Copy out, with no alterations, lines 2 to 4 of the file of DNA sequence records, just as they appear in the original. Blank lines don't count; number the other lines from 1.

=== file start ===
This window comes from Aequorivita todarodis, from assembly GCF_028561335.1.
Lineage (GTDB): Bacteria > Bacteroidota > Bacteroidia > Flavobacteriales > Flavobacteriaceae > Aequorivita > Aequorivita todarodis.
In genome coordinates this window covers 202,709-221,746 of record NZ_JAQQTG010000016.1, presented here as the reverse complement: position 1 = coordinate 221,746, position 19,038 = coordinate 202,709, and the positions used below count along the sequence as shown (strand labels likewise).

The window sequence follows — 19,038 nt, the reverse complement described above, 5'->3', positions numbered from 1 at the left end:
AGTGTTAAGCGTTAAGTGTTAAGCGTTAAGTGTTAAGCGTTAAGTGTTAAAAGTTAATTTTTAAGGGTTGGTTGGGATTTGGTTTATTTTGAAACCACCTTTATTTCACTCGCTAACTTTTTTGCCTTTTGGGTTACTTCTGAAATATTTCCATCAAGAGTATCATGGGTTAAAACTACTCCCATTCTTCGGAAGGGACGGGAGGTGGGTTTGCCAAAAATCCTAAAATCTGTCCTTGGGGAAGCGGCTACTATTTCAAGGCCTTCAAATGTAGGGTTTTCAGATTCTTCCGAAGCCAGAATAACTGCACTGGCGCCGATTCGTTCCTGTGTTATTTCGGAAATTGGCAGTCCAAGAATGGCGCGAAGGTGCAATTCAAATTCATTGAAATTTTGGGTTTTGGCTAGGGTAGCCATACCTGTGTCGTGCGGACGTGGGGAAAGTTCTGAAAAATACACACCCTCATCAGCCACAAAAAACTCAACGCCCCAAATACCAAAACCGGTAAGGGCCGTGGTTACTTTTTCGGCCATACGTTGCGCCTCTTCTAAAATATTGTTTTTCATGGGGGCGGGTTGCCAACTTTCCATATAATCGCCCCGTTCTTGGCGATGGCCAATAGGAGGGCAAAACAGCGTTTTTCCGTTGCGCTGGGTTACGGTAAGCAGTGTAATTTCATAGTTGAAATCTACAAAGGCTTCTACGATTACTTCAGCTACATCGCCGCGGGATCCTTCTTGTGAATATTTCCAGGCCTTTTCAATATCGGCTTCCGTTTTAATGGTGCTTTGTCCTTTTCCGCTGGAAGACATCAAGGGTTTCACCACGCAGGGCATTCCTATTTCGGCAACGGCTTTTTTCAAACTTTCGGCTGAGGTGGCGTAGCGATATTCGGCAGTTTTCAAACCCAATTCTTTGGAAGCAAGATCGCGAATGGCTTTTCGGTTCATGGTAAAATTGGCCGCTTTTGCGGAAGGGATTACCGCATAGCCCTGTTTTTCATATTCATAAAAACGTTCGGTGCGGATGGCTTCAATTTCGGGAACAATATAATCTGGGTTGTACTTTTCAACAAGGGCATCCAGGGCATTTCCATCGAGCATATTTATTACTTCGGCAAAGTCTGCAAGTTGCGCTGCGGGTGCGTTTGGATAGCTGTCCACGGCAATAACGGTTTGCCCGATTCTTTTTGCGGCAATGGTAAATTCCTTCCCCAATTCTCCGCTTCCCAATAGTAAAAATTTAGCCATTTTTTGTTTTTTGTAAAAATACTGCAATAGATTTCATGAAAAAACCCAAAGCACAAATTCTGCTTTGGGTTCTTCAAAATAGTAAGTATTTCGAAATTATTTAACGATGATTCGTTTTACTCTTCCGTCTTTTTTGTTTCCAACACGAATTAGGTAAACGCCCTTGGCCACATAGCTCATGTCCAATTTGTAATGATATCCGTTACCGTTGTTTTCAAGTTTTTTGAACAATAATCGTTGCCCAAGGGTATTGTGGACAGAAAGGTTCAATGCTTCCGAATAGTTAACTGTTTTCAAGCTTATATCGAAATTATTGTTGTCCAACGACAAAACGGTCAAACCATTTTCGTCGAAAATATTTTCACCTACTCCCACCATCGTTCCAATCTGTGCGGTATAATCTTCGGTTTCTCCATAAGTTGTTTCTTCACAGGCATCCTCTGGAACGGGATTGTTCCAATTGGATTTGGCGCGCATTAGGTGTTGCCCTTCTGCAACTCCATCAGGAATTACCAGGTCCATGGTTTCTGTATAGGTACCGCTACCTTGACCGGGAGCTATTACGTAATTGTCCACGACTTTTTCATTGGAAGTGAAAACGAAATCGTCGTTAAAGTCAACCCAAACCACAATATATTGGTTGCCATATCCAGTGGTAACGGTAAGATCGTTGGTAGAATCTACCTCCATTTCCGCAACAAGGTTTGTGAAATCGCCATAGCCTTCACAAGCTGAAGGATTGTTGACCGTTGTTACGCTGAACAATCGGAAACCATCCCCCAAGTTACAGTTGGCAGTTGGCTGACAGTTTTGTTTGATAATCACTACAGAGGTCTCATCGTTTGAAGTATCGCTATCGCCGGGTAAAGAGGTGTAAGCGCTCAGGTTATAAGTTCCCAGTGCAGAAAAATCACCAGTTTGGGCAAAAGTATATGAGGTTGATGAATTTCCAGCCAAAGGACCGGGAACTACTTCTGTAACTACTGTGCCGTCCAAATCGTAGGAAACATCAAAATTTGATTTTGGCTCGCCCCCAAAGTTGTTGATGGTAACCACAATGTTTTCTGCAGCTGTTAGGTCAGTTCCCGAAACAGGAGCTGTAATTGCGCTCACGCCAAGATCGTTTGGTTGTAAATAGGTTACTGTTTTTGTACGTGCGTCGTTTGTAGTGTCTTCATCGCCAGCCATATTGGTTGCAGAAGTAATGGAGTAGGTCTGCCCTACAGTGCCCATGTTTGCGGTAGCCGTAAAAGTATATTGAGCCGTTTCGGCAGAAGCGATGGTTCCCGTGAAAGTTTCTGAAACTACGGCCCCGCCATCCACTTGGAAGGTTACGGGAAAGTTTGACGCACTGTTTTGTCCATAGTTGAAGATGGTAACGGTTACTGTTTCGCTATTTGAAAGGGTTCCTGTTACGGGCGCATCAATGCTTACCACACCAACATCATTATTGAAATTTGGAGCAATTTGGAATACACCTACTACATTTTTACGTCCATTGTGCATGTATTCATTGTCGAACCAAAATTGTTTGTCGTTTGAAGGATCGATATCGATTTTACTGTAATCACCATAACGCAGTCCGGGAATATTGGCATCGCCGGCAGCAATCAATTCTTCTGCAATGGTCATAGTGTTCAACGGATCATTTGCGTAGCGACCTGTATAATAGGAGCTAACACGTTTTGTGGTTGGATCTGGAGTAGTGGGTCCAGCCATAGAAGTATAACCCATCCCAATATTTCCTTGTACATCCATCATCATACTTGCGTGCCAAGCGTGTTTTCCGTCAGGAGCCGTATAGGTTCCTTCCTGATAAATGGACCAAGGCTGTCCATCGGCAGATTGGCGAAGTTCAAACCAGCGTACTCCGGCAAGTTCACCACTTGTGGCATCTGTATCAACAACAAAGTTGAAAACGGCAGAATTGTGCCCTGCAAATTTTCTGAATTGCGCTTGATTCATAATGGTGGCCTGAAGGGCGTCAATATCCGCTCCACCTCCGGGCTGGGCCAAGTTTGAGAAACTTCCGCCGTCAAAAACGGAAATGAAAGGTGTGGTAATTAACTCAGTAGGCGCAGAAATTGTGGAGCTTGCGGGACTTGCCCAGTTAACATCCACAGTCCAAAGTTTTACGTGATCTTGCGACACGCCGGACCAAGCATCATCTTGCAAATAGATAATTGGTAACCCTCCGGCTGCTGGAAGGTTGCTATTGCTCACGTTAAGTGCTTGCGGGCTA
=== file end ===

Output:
Lineage (GTDB): Bacteria > Bacteroidota > Bacteroidia > Flavobacteriales > Flavobacteriaceae > Aequorivita > Aequorivita todarodis.
In genome coordinates this window covers 202,709-221,746 of record NZ_JAQQTG010000016.1, presented here as the reverse complement: position 1 = coordinate 221,746, position 19,038 = coordinate 202,709, and the positions used below count along the sequence as shown (strand labels likewise).

The window sequence follows — 19,038 nt, the reverse complement described above, 5'->3', positions numbered from 1 at the left end: